According to a recent KPMG survey of 144 CIOs, 69% stated that data and analytics were crucial or very important to their business. However, 85% also said that they don’t know how to analyze the data they have already collected and 54% said their greatest barrier to success was an inability to identify the data worth collecting.

In short, many businesses have simply bit off more than they can chew when it comes to Big Data.

And with all the hype surrounding Big Data Analytics - the small data, data that is small enough size for each of us to understand – often gets overlooked. While there is no debate that big data analytics can provide a wealth of valuable information to a business or organization – it is the small data – the actionable data - that provides the real opportunity for businesses.

Think of it this way. Big Data analytics can provide overall trends – like how many people are purchasing “x” between 5-8pm, while small data is more focused on what you are buying between those same hours.

According to IBM, Big Data spans four dimensions: Volume, Velocity, Variety, and Veracity.

  • Volume, of course, defines the amount of data
  • Velocity defines real-time processing and recognition of the data
  • Variety is the type – both structure and unstructured and from multiple sources
  • Veracity is the authenticity and/or accuracy of the data
However, small data adds a fifth dimension: Value. Small data is more focused on the end-user – what they do, what they need and what they can do with this information.

Small Data vs. Big Data

The key differentiator between big data and small data is the targeted nature of the information and the fact that it can be easily and quickly, acted upon.

Individuals leave a significant amount of digital traces in a single day. From check-ins, to Facebook likes and comments, tweets, web searches, Instagram and Pinterest postings, reviews, email sign ups, etc., while many businesses already collect significant amounts of small data directly from the customer – such as sales receipts, surveys and customer loyalty (‘rewards’) cards.

The key is to use this information in a way that is actionable and more importantly adds value to both the end user and the business.

Small Data is at the heart of CRM

All of this collected small data is at the heart of CRM (customer relationship management). By combining insights from all of this data, businesses can create a rich profile of its customer and better inform, motivate and connect with them. According to Digital Clarity Group, there are four key principles for using small data:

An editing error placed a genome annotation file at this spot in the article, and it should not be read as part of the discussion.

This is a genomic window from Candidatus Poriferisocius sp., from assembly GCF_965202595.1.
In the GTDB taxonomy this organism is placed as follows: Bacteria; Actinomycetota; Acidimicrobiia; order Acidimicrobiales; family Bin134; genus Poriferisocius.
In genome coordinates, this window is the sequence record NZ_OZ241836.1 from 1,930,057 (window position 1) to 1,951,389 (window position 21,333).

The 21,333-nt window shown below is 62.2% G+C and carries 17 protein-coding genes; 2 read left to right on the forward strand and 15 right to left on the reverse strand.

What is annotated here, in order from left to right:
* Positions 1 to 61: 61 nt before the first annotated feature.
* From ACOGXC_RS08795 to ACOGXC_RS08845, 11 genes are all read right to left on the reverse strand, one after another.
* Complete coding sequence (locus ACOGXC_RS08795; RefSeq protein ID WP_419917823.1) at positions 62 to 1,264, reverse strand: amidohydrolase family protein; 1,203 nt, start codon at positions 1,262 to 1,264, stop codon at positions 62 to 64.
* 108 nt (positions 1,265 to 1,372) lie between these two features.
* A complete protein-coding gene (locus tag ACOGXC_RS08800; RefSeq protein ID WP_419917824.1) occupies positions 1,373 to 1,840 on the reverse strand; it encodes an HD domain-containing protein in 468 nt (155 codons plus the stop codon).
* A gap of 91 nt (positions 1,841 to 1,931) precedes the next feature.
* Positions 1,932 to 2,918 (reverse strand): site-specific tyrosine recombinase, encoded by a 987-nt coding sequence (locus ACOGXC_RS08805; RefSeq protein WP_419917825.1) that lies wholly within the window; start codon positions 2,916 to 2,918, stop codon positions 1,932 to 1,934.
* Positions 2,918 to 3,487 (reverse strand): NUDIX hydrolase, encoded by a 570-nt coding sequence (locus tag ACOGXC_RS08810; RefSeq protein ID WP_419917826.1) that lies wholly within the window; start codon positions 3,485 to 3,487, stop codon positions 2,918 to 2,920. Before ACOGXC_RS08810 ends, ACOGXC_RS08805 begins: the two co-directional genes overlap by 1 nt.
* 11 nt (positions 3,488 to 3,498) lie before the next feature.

• Make it Simple: keep it as singular in focus as possible and use pictures charts and infographics to convey the information
  • Make it Smart: make sure results are repeatable and trusted
  • Be Responsive: provide customers with the information they need for wherever they are
  • Be Social: make sure information can be share socially
For instance, Road Runner Sports has a shoe-dog app on its website in which it asks a few questions and provides recommendations on which running shoes I should consider. Unfortunately, it provides A LOT of options with no real way to distinguish which shoes are considered my “best” option.

In this example, small data can make a difference is if the app takes into account my previous shoe purchases and my review of those shoes before providing a recommendation. Additionally, if I tend to buy the same brand and their customer service experts believe I would benefit from another brand – perhaps they could offer me a discount as an incentive. Finally, it could limit the number of options by only showing me the highest rated shoes or only those in a specific price range.

Wearables also provide some interesting opportunities - particularly those related to fitness. Combining exercise with nutrition information could possibly yield better results for users. This in turn could keep a user better engaged with both the device and the app. For instance, I am currently training for a ½ marathon; it would be great after a run if my device (based on my workout metrics – distance, speed, heart rate, calories, etc.) offered me some suggestions related to nutrition – such as “be sure to consume ‘x’ amount of water, protein, carbs, etc.” within 30 minutes. Or perhaps, based on my food log – make sure I am consuming the right amount of food based on my level of exercise.

Finally, how great would it be if every time you call into a customer help desk – they have a record of your past calls, tweets or message in Facebook – so the CSR could quickly state “I see that you have called about ‘x’ issue multiple times – are you having the same issue or is this a new issue?” This simple step could easily diffuse an angry customer and go a long way to building trust.

Small data is personal. Small data is local. The goal is to turn all of this information that is readily available into action and improve the customer experience. The opportunities are endless and apply across all industry segments with no business being too small to use data analytics.

And remember that bigger is not always better.